Agent-Based Computational Economics (ACE)
What is it?
ACE is a computational approach to studying dynamic economic systems in which heterogenous software agents autonomously interact within virtual worlds. The approach allows many standard assumptions of economics, e.g. the representative agent, to be dropped in the building of economic models.
Two excellent resources for starting to learn about ACE modeling are:
Tesfatsion's Site: The definitive collection of materials related to ACE. A must visit for anyone interested in what is being down and what is available. The site includes self-study courses in ACE and in the computational tools. Visit her site.
Handbook of Computational Economics, Vol. 2: Agent-Based Computational Economics. Leigh S. Tesfatsion and Kenneth L. Judd. (North-Holland, 2006): A thorough overview of the state of the literature as of 2006 and a must read and excellent reference for anyone starting to undertake research in the area.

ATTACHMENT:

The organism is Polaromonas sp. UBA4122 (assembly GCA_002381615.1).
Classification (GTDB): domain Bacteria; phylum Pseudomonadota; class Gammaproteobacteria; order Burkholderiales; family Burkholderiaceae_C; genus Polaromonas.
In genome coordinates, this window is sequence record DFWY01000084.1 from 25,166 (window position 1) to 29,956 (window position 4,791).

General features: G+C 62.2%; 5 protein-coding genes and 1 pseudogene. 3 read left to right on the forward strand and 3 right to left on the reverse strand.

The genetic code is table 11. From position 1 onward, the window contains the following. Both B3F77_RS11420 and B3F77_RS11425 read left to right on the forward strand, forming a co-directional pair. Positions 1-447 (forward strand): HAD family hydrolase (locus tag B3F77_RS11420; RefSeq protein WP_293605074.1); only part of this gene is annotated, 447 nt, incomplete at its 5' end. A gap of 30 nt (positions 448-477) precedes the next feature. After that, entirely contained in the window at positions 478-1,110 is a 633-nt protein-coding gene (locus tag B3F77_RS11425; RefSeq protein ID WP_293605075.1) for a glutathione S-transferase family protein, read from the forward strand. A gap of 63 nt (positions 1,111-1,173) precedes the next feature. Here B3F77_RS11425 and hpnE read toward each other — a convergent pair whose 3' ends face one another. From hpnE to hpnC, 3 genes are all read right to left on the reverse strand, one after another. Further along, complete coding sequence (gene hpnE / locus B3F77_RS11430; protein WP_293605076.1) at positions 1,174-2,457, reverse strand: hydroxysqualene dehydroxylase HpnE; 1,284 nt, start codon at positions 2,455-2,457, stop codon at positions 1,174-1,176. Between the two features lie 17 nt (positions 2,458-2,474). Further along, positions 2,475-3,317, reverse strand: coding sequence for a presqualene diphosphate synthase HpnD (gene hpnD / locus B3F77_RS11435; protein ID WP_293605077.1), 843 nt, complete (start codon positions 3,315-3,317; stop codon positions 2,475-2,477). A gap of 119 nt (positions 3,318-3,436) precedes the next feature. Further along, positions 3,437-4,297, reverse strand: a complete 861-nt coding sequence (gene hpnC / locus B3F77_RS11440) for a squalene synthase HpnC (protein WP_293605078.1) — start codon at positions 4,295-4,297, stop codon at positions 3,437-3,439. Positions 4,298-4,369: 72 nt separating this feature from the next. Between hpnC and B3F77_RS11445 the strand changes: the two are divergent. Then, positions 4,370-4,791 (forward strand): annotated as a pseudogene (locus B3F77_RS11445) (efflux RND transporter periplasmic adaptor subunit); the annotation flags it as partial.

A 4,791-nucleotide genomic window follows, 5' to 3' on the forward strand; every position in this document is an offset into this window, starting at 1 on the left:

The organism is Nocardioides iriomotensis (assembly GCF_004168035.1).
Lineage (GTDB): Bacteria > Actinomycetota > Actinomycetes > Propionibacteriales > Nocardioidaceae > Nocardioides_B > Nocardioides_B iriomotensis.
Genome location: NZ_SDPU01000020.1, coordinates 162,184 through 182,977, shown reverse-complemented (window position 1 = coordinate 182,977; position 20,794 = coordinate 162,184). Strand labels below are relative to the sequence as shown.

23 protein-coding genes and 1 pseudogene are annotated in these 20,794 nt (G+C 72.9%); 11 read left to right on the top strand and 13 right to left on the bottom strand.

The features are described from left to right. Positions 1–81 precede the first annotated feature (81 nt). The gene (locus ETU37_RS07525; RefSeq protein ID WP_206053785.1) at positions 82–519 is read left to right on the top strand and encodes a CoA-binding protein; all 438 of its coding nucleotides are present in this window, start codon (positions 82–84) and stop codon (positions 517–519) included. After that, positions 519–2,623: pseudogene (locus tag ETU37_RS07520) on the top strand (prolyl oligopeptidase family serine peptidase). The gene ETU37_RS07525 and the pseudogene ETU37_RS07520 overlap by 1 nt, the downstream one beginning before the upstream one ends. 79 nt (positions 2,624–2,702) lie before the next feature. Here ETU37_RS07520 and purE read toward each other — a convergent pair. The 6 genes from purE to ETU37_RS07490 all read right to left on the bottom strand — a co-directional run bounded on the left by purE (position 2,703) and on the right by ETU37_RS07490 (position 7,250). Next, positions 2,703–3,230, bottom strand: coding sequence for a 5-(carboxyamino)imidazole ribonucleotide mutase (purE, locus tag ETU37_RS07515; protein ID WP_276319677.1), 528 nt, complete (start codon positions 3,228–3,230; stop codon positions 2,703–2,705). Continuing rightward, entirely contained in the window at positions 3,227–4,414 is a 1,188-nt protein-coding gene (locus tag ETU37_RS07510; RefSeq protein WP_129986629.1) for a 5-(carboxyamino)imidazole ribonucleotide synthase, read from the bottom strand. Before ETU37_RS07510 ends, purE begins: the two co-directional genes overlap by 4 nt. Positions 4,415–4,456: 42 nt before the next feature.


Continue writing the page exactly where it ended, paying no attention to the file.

Many ACE researchers "role their own" models in a programming environment of their choice. Being able to write code can be a barrier for some economists not familiar with or comfortable programming. The following environments reduce the overhead of getting into developing your own models and are some of my favorites. Tesfatsion has a more complete list here.
A very good tool for getting into ACE and agent-based modeling; particularly if you have little or no programming experience. Netlogo is my environment of choice for working with computational labs for use in the classroom. Available here.
My toolkit of choice for research. Mason provides a very flexible structure for separating the structure of the model from the visualization of the model. Knowledge of Java is necessary to program with the Mason libraries. Available here.
Last Modified: 2019.04.15